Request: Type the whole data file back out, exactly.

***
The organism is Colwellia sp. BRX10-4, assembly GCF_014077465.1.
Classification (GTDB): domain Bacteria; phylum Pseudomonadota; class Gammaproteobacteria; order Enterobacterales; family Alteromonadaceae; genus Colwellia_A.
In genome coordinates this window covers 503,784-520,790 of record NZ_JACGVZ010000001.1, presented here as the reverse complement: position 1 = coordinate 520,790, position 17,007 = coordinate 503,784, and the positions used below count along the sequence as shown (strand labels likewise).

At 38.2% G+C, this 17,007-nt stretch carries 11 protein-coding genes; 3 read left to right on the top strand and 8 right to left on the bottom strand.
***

The organism is Colwellia sp. BRX10-4, assembly GCF_014077465.1.
Classification (GTDB): domain Bacteria; phylum Pseudomonadota; class Gammaproteobacteria; order Enterobacterales; family Alteromonadaceae; genus Colwellia_A.
In genome coordinates this window covers 503,784-520,790 of record NZ_JACGVZ010000001.1, presented here as the reverse complement: position 1 = coordinate 520,790, position 17,007 = coordinate 503,784, and the positions used below count along the sequence as shown (strand labels likewise).

At 38.2% G+C, this 17,007-nt stretch carries 11 protein-coding genes; 3 read left to right on the top strand and 8 right to left on the bottom strand.